Problem Statement 
 You favorite sports team is heading into a big playoff series against its big rival. They've gone head to head a number of times previously, and the inputs, prevWins and prevLosses, summarize the results. Now, there are gamesLeft games left in the series, and your team must win at least mustWin of them in order to win the series. You want to know what the probability is that they will accomplish this.
To that end, you've come up with the following strategy. First, you will assume that there is some probability, p, that your team will win each game, and you will assume that each game is independent. For a given value of p, you can thus calculate the probability that your team won and lost as it did in the past. Now, let's say that for a given value of p, p_{1}, the probability of the previous games turning out as they did is q_{1}, and similarly for p_{2}, the probability is q_{2}. From this, you've decided that the true probability of your team winning a game is (q_{1}/q_{2}) times more likely to be p_{1} than it is to be p_{2}. Considering all possible values of p, and taking into account the relative probabilities of each, determine the probability that your team will win the series. 

Definition 
 Class:  WinningProbability  Method:  probability  Parameters:  int, int, int, int  Returns:  double  Method signature:  double probability(int prevWins, int prevLosses, int gamesLeft, int mustWin)  (be sure your method is public) 




Notes 
  Your return must have an error of less than 1e9.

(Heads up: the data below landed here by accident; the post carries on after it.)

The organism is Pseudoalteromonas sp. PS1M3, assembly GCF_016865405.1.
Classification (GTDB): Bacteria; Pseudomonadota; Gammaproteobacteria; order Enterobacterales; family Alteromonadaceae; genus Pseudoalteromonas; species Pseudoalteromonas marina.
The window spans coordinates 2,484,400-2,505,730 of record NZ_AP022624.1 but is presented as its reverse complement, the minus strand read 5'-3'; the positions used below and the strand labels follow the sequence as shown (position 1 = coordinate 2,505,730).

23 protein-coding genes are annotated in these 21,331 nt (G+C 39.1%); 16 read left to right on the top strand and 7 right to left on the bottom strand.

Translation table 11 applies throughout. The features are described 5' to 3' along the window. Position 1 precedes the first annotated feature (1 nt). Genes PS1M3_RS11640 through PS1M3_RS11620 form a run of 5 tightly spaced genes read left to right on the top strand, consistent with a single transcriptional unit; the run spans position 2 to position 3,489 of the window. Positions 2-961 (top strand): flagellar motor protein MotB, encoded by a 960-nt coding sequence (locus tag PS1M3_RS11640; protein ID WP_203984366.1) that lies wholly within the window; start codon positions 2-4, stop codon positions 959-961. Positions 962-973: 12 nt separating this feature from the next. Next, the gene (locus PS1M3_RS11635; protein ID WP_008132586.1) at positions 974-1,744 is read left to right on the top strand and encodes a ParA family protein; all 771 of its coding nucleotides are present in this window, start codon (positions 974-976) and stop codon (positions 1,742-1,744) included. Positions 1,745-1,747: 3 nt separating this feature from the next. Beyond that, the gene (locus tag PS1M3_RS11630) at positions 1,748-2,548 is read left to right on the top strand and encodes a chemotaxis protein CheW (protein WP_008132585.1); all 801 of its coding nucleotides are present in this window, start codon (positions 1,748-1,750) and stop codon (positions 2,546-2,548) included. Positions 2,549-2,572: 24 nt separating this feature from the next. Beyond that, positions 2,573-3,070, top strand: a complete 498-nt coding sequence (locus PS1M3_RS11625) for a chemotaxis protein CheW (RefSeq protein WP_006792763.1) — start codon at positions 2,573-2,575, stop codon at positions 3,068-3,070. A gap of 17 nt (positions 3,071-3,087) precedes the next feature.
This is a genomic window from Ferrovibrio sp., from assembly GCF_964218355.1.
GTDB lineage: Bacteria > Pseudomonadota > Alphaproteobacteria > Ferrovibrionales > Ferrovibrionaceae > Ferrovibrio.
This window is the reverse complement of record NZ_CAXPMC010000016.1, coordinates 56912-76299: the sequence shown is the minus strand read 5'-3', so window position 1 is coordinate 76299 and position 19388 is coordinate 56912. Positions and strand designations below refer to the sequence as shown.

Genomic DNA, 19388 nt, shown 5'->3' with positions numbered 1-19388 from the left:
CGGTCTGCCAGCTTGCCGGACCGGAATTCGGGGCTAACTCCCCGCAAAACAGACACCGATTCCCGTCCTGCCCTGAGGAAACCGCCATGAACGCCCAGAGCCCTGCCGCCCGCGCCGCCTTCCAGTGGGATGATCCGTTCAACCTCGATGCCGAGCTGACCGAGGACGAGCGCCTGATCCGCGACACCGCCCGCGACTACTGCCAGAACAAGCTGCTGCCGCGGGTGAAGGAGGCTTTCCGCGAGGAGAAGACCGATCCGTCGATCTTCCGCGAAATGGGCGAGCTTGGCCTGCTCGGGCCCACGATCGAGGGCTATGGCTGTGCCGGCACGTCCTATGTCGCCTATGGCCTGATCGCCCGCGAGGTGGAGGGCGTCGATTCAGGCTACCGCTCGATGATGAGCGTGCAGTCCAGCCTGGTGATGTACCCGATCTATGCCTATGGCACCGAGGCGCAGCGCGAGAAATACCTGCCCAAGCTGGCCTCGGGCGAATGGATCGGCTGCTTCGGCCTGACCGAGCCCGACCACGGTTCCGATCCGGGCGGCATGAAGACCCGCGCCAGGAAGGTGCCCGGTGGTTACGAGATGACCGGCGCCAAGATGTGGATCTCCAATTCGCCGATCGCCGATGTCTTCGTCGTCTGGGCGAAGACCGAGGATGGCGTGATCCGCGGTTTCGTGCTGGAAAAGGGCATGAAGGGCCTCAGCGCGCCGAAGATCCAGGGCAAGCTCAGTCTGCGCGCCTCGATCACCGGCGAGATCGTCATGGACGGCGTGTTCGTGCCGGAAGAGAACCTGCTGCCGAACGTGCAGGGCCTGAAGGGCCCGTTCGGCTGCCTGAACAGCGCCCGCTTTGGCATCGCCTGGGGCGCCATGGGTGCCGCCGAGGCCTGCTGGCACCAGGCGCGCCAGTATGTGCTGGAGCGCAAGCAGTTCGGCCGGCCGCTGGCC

Constraints 
  prevWins and prevLosses will each be between 0 and 100, inclusive. 
  gamesLeft will be between 1 and 15, inclusive. 
  mustWin will be between 1 and gamesLeft, inclusive. 

Examples 
0)  
  Returns: 0.75  Consider a few illustrative values of p:
 prob of  prob of
p  previous  winning series
++
0.0  0.0  0.0
0.1  0.01  0.1
0.2  0.04  0.2
0.3  0.09  0.3
0.4  0.16  0.4
0.5  0.25  0.5
0.6  0.36  0.6
0.7  0.49  0.7
0.8  0.64  0.8
0.9  0.81  0.9
1.0  1.0  1.0
So, p is 4 times more likely to be 1.0 than it is to be 0.5, and is definitely not 0. Considering only these values of p, and taking a weighted average, we find that the probability of winning the series is 0.786. Clearly, considering only 11 values of p does not yield the required accuracy, but if you consider all possible values, you find that your team has a probability of 0.75 of winning the series. 


1)  
  Returns: 0.0142857142857  After losing the first 3 games of the ALCS, the Red Sox had a probability of less than 2% of winning the series, according to this model. 


2)  
  Returns: 0.9995284409077  Your team only needs to win 1 out of 5 games, and in the past it has won 20/23, so your odds are high. 


3)  
  Returns: 0.0454545454545  Your team has never won in the past, so its unlikely they will this time. 


4)  
  Returns: 0.5  With no previous games, all values of p are equally likely, and as you would expect, there is a 50% chance that your team will win.